Wednesday, 7 December 2011

Beyond Durban: On track towards a +4 degrees C world

By Dirk Willenbockel

While all eyes are fixated on the future of Euroland and the looming global depression, the UN Climate Summit in Durban has entered into its decisive final phase and stumbles on to pre-programmed failure.
  • Will Durban drive the final nail in the coffin of the Kyoto process and give up on a new global deal with legally binding emission reduction commitments altogether?
  • Or will the negotiations at least lead to some “road map” to a comprehensive post-Kyoto deal that may eventually enter into force by 2020?
  • Or will the decision simply be postponed yet again – as seems most likely at this stage?
What seems clear is that none of these conceivable outcomes leads to an emission path consistent with the agreed goal to limit the average global temperature rise to 2o C above pre-industrial levels. Climate science is adamant that annual global CO2 emissions will have to peak by 2020 at the latest and need to drop steadily in subsequent decades in order to maintain a reasonable chance to achieve this aim.

The International Energy Agency estimates that about 80 percent of the power stations likely to be in use in 2020 are either already built or under construction. Most of these are fossil fuel powered and will continue to pour out carbon for decades. This means that a large fraction of the global energy-related emissions permissible under a +2o C scenario are already locked in by the existing infrastructure. The implication is that the door to achieving the required emission cuts at a manageable cost is rapidly closing. Delaying action is a false economy.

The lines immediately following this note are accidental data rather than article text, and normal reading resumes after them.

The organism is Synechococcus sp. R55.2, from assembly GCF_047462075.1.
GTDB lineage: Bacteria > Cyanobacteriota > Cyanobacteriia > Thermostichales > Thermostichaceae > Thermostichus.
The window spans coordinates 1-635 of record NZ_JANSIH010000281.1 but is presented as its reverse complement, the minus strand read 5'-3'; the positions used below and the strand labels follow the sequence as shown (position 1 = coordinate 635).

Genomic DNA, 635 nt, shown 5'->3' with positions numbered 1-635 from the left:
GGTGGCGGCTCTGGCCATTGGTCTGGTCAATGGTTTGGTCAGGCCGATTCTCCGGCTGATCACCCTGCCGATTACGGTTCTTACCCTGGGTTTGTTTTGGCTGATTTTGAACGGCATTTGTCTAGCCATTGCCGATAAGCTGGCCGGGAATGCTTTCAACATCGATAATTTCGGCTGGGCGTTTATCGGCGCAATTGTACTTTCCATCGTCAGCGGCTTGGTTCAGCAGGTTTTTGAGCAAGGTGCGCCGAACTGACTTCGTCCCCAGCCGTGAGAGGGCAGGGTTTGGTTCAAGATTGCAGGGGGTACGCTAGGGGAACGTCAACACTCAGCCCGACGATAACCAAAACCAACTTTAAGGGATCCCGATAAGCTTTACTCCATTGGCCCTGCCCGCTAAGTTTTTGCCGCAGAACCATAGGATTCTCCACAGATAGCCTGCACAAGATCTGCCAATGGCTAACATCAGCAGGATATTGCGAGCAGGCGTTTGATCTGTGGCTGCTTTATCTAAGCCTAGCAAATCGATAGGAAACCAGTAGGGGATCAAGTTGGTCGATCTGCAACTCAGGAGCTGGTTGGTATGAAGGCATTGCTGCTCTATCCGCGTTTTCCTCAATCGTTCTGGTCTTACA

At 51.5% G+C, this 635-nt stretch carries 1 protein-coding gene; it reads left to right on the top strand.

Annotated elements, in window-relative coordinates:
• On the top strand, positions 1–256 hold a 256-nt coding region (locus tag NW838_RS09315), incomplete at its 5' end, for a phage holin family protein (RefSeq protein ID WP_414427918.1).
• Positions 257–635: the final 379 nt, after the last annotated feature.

A recent contribution to the scientific journal Nature points out that the hope to maintain the 2o aim if decisive mitigation action is delayed further now “is equivalent to racing towards a cliff and hoping to stop just before it”.

With no second commitment period under the Kyoto Protocol and no binding post-Kyoto deal covering the major emitters in sight before the end of the decade, we are left with the voluntary pledges for emission reductions submitted by developed and developing countries under the Copenhagen Accord. It has indeed been suggested – notably by the former UK chief scientific adviser David King – that a voluntary bottom-up pledge-and-review process would be a realistic and promising way forward. However, UNEP research shows that the voluntary pledges submitted are pathetically inadequate to meet the +2o C target.

UK Climate Secretary Chris Huhne’s verdict on King’s suggestion:
"Sidelining the push for a legally binding deal on curbing emissions in favour of a voluntary approach is about as useful for the climate as a chocolate tea pot”.
Meanwhile, greenhouse gas emissions reached a new record high last year, and scientists are getting serious about contemplating development prospects in a 4o C world. A whole recent issue of the Philosophical Transactions of the Royal Society is devoted to the topic. I have reached my word limit here, but recommend the paper on sub-Saharan Africa in that issue.

Tuesday, 6 December 2011

Diamonds, violence and tyranny: NGO Global Witness leaves the Kimberley Process

By Vivienne Benson

There was no doubt a degree of scepticism from Mike Davis from Global Witness when he spoke about the Kimberley Process at the beginning of our Conflicting Interests: Business and Development Seminar Series in November. So, yesterday’s announcement that the international NGO has decided to leave the diamond certification scheme, which was originally established to stop the trade in blood diamonds, is not altogether surprising.

Mike Davis cited several reasons why the scheme has been unsuccessful in his seminar:
  • A myth has emerged that the Kimberley Process solved conflicts such as those in Liberia and Sierra Leone – the reality is that the process only got underway after the conflicts had ended.
  • The only controlled part of the diamond trade is from the moment the diamond is exported from the producer company to when it is imported at the other end.
  • There are no clear standards for supply chain control or due diligence, which is a huge weakness –the industry relies on the State to control the flow of the diamond’s certification, but this creates a problem because often the State is not able (or not willing) to do this properly.
Charmaine Gooch, Founding Director of Global Witness further argued this point yesterday*, on the role of industry: